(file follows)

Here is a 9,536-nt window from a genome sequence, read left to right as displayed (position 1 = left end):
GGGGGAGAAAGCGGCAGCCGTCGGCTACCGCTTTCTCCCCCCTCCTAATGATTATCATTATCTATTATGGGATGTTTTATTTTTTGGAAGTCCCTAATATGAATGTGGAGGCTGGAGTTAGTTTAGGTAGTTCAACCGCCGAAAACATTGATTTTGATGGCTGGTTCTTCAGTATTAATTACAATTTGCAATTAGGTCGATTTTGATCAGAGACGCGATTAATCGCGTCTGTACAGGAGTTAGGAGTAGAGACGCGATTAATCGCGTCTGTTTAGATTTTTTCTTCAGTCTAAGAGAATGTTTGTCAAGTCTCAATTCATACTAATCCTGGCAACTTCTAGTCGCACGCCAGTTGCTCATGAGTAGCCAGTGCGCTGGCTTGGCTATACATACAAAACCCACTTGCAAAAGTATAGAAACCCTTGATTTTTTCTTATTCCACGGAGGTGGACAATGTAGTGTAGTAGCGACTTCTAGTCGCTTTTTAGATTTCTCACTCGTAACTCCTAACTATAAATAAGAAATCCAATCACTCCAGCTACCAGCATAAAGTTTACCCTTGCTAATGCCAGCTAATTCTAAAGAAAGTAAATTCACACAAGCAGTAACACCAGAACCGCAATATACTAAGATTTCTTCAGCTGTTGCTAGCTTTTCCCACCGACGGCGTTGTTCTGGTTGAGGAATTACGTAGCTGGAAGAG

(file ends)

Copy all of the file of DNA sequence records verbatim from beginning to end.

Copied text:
Here is a 9,536-nt window from a genome sequence, read left to right as displayed (position 1 = left end):
GGGGGAGAAAGCGGCAGCCGTCGGCTACCGCTTTCTCCCCCCTCCTAATGATTATCATTATCTATTATGGGATGTTTTATTTTTTGGAAGTCCCTAATATGAATGTGGAGGCTGGAGTTAGTTTAGGTAGTTCAACCGCCGAAAACATTGATTTTGATGGCTGGTTCTTCAGTATTAATTACAATTTGCAATTAGGTCGATTTTGATCAGAGACGCGATTAATCGCGTCTGTACAGGAGTTAGGAGTAGAGACGCGATTAATCGCGTCTGTTTAGATTTTTTCTTCAGTCTAAGAGAATGTTTGTCAAGTCTCAATTCATACTAATCCTGGCAACTTCTAGTCGCACGCCAGTTGCTCATGAGTAGCCAGTGCGCTGGCTTGGCTATACATACAAAACCCACTTGCAAAAGTATAGAAACCCTTGATTTTTTCTTATTCCACGGAGGTGGACAATGTAGTGTAGTAGCGACTTCTAGTCGCTTTTTAGATTTCTCACTCGTAACTCCTAACTATAAATAAGAAATCCAATCACTCCAGCTACCAGCATAAAGTTTACCCTTGCTAATGCCAGCTAATTCTAAAGAAAGTAAATTCACACAAGCAGTAACACCAGAACCGCAATATACTAAGATTTCTTCAGCTGTTGCTAGCTTTTCCCACCGACGGCGTTGTTCTGGTTGAGGAATTACGTAGCTGGAAGAG